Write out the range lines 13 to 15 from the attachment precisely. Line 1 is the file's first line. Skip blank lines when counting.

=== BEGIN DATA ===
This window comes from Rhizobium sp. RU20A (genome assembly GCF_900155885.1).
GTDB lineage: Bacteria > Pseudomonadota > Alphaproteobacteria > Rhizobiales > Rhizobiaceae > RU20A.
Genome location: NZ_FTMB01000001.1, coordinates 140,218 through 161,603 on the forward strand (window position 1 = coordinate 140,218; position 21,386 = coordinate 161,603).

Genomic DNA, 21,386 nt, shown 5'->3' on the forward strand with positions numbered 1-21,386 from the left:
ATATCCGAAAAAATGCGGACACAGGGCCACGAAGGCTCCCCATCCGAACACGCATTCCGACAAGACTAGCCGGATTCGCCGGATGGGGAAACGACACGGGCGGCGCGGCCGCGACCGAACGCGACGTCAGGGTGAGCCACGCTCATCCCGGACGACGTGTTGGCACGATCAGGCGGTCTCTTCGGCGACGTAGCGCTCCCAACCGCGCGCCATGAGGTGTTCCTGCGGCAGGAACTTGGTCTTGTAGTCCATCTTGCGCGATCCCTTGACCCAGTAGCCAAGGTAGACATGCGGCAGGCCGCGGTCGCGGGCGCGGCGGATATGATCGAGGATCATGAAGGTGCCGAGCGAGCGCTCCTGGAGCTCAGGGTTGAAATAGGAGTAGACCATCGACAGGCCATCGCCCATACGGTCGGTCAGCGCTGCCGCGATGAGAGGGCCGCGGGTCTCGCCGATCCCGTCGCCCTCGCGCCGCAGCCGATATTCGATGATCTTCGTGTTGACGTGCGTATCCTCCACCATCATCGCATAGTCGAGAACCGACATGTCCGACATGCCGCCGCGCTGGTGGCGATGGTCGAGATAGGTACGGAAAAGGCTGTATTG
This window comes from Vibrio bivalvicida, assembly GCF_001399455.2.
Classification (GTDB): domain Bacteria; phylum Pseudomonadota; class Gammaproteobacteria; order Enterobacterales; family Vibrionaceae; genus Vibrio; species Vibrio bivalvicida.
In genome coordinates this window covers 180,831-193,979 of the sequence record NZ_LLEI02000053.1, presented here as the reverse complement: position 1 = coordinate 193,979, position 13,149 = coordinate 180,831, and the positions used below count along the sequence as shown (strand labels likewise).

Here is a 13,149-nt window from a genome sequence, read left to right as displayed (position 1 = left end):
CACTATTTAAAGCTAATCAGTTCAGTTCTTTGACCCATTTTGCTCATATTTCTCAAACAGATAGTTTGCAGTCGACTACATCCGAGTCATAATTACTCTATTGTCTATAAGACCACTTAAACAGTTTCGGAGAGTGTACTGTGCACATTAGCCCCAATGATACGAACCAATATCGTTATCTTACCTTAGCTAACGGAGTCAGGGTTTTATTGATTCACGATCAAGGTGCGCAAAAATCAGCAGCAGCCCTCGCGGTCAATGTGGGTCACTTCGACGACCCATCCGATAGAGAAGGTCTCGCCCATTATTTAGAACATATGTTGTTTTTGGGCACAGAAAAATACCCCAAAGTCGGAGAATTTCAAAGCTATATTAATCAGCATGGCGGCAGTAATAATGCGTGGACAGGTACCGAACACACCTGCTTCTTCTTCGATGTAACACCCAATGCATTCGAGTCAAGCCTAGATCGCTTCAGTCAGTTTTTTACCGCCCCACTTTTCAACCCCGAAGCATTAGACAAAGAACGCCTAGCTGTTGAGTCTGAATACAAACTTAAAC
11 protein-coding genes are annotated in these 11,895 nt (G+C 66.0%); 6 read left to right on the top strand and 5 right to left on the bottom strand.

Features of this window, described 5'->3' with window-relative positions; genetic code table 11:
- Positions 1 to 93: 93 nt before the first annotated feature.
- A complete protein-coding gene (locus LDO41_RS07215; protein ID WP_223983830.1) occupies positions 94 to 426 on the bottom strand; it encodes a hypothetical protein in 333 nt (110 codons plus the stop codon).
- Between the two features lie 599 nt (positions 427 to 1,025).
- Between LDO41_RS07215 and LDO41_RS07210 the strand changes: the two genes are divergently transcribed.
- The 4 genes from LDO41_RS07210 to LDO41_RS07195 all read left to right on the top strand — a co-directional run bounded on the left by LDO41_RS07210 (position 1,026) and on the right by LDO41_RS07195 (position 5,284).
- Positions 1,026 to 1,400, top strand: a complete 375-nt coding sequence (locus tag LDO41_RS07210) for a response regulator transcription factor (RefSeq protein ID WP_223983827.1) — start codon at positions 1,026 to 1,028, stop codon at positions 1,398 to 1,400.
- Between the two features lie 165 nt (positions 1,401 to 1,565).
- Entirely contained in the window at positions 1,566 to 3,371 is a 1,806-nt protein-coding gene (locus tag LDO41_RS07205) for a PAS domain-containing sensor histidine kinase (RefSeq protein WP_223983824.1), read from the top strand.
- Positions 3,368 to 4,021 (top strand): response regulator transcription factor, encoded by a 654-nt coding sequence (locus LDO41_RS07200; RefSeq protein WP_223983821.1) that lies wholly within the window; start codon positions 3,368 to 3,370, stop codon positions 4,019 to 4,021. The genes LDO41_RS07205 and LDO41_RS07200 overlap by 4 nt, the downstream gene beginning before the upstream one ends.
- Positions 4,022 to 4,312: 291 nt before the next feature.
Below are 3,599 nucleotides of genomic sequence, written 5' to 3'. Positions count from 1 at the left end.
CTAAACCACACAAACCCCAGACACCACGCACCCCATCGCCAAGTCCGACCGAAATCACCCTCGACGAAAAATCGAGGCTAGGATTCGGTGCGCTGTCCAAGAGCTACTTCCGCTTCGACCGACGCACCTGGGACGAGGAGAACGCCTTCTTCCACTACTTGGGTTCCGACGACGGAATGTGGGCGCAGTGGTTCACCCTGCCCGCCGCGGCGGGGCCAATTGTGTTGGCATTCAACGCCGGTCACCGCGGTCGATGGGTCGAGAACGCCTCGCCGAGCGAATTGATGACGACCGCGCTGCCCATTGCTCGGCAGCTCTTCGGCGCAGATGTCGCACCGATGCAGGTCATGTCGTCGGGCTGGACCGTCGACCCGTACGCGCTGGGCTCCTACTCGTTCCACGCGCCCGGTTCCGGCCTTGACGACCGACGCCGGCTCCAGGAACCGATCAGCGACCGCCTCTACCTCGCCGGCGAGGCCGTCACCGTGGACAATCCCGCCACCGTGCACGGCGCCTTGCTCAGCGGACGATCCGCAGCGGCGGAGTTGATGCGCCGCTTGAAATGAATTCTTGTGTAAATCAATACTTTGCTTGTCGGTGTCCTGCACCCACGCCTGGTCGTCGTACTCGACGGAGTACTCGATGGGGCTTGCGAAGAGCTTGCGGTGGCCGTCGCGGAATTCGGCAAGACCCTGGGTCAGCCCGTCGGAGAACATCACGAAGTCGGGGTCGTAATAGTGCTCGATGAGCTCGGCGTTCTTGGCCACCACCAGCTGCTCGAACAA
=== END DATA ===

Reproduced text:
- Positions 1 to 93: 93 nt before the first annotated feature.
- A complete protein-coding gene (locus LDO41_RS07215; protein ID WP_223983830.1) occupies positions 94 to 426 on the bottom strand; it encodes a hypothetical protein in 333 nt (110 codons plus the stop codon).
- Between the two features lie 599 nt (positions 427 to 1,025).